Welcome to my regular Friday song/tune day, ladies and gentlemen, where I pick a piece of music that reflects my mood or the times, to share with you.

I recall vividly how horrified people were when the Notre Dame went up in flames. It was a tragedy and the world mourned with the French people. It is more than just a sacred place. It is history. If a developer is able to legally destroy sacred historical sites, there should be a huge uproar, don’t you think? Anyway, that’s what international mining company, Rio Tinto, has done this week. It destroyed two Aboriginal rock shelters in the Juukan Gorge. The rock shelters date back 46,000 years and are significant cultural heritage sites.

It was reported that one of the shelters was Australia’s only inland site showing human occupation continuing through the last Ice Age (see The Conversation and The Guardian). I’m completely at a loss as to why such wanton destruction of such a culturally significant site for First Australians, indeed all the people of the world, could have been permitted, and even if legal, how Rio Tinto could have thought it acceptable. I guess Rio Tinto don’t know their place.

As they say in the classics, “You’re welcome.”

Here’s national treasure, Archie Roach.

Kind Regards.
Tracy.

37 thoughts on “Is Nothing Sacred?

  1. Archie Roach’s song is beautiful and haunting. Buffy Sainte-Marie ironically commented on the ‘hard row to hoe‘ faced by male mining executives. ‘’These men have a hard time knowing the right thing to do” said Buffy with her ‘ tongue in her cheek!’ Buffy Sainte-Marie Fallen Angels on YouTube sings about “great powers but junky minds. Thank you Tracy.
    Buffy is an indigenous Canadian and knows too well the evils of cultural appropriation And its destructiveness.

    Liked by 3 people

  2. Thank you for touching on this. I saw the headlines and couldn’t bear to read the articles. My husband did and swore explosively.

    So tragic.

    I can stop shopping at retailers like Amazon or Woolworths if I feel they are behaving unethically. But what can an individual do against Rio Tinto?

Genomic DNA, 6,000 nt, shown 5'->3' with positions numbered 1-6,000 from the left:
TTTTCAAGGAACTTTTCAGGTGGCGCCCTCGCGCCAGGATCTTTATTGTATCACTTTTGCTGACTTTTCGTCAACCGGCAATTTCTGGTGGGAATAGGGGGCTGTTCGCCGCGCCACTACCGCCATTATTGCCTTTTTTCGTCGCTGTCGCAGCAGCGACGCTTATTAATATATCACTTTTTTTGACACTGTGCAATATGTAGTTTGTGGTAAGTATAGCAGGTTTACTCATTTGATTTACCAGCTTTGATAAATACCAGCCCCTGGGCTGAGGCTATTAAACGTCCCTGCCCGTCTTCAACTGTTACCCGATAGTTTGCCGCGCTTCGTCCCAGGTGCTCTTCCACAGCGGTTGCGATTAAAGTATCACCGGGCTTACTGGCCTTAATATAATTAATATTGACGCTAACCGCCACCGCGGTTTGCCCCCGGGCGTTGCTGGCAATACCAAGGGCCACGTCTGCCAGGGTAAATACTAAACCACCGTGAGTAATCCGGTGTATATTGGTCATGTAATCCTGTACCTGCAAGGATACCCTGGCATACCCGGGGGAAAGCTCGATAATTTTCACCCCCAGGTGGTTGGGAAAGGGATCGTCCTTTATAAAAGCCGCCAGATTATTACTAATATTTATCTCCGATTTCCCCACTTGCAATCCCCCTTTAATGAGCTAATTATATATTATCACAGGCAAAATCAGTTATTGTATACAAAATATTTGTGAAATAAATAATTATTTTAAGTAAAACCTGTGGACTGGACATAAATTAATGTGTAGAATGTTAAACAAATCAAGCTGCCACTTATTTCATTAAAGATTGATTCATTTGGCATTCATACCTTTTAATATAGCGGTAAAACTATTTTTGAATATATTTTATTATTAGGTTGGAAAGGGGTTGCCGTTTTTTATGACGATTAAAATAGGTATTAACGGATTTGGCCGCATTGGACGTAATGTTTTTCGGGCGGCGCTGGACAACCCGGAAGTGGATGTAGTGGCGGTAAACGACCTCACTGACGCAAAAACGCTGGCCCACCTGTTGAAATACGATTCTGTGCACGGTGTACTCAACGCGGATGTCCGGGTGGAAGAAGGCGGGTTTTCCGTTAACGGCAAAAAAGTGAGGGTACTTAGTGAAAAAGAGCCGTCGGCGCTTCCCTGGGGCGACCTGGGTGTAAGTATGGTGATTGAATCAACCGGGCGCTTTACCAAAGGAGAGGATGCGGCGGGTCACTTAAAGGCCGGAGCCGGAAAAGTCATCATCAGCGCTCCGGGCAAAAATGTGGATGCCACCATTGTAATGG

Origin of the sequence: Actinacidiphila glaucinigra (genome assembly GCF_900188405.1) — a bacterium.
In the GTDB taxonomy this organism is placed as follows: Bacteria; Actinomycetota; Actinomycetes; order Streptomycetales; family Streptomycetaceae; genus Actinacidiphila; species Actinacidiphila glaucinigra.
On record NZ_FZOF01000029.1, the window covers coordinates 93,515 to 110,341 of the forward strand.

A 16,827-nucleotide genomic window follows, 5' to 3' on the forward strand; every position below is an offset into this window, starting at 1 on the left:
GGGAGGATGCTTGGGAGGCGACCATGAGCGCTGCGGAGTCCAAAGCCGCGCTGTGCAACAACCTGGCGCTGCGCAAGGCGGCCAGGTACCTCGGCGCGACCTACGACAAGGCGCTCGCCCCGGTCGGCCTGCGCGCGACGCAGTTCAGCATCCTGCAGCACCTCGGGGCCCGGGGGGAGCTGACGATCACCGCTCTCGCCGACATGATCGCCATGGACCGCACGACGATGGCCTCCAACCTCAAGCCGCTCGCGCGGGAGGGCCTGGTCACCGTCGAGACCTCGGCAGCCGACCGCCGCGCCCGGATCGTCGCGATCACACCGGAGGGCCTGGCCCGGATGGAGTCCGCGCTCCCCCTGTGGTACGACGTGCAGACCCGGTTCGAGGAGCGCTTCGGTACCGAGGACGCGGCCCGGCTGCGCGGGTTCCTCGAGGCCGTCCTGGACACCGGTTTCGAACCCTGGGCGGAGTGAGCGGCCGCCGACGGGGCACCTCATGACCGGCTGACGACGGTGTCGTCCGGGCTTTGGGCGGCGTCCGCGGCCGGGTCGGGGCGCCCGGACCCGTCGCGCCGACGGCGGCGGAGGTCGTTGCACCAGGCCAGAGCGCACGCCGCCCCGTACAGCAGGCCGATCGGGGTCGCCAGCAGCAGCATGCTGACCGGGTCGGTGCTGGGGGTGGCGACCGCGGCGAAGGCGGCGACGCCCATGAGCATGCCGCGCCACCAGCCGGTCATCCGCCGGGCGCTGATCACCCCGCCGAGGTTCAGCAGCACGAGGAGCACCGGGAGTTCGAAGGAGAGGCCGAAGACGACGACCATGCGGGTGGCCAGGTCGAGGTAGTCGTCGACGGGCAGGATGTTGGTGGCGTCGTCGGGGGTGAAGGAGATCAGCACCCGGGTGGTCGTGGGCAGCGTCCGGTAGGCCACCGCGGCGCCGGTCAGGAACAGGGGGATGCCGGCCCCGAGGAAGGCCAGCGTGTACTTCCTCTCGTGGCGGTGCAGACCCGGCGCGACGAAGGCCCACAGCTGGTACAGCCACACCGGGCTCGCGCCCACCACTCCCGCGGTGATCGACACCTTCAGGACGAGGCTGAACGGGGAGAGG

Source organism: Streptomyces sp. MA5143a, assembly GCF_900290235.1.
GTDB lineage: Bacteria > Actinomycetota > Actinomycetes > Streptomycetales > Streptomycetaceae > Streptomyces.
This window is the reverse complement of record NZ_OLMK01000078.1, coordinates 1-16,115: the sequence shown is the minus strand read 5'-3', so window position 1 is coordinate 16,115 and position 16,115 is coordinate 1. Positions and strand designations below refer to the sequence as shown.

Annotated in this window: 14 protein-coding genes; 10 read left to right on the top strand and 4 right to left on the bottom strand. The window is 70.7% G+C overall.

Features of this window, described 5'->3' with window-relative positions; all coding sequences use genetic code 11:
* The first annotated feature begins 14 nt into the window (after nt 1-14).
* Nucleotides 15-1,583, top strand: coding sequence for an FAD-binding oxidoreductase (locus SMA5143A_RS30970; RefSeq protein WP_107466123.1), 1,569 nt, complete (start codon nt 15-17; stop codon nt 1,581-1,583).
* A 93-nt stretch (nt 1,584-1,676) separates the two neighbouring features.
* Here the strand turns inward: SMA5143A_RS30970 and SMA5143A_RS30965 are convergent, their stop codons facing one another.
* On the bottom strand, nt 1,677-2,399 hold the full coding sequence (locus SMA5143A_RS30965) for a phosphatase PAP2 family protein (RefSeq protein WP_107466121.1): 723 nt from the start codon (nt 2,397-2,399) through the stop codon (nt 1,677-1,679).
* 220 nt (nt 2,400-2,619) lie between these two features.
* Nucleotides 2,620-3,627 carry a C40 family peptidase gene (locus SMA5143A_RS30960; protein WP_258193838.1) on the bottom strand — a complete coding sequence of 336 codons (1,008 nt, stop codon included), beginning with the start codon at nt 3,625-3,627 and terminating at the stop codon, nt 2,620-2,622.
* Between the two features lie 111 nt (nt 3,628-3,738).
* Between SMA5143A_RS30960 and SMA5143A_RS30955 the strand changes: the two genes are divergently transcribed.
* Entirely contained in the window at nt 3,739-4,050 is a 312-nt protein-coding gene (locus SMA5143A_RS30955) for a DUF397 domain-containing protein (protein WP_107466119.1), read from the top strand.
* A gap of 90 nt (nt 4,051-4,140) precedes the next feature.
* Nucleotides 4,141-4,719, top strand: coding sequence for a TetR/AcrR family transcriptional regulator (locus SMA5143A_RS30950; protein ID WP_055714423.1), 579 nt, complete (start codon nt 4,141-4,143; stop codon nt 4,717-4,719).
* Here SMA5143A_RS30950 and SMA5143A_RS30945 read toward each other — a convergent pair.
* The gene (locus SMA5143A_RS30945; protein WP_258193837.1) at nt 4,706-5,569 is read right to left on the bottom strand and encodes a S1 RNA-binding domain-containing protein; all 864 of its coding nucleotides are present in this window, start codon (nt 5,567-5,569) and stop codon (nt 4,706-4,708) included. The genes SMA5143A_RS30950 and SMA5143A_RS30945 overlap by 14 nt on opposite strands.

Liked by 2 people

    1. I think only shareholders (including institutional investors) and big customers can influence the big corporations. It shames me that my superannuation fund has probably invested in them and yet does not require them to go above and beyond the law to protect the environment and important heritage sites. Government appears only to want to cave into their demands/requests.

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      1. Yes, Super is tricky. We tried to switch all ours over to a green-focused company last year. Even that proved tricky. I was okay because I don’t have a paid job so I could do what I like. But my husband’s employer, it turns out, has control over where he is allowed to have his Super. That was very frustrating. The government does seem (in most situations) to be unable to think about anything except money in the pocket. It’s a disturbing side-effect of capitalism (in my opinion) and the ongoing erosion of democracy by the super wealthy.

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      2. Apparently in neatly one third of cases, the enterprise agreement prevents the employee having choice in where their super is deposited. He was able to transfer a small portion only. He began working there fifteen years ago and they’re holding him to that signature. 🤷

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  3. It was unbelievable that they got away with it. I think they got in under the cover of the Coronavirus wall to wall coverage in the media. I read they have been fully aware of the significance of the site for 6 years, so they were just waiting….

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    1. Yep, I’m with you, Pauline. The timing of that explosion was no coincidence. Unfortunately for them, they forgot about NAIDOC week otherwise we would still have been none the wiser. The complete disregard is disgusting. I notice that Rio Tinto is funding rock art research on the Dampier Peninsula. Good corporate citizen or buying respectability? The Juukan explosion indicates the latter.

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  4. A very beautiful song, Tracy. I can’t believe it’s legal what they did with destroying the rock shelters. 😦 Here in Europe many prehistoric sites like rock shelters and caves are being preserved. I visited quite many in the south of Spain on an archaeological excursion, and know that France is even more protective.

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    1. Yes, I do not know why Rio Tinto and other mining companies have been permitted to get away with such wanton destruction, when clearly it is common practice to conserve our natural history, even if it wasn’t also a sacred site. I think the song highlights the importance of conservation with its powerful but gentle message.

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  5. It is so stupid for them to ruin the rock shelters. If they preserve them they would have so many more people in their corner when it comes to mining. Such a shame, thanks for reporting this.

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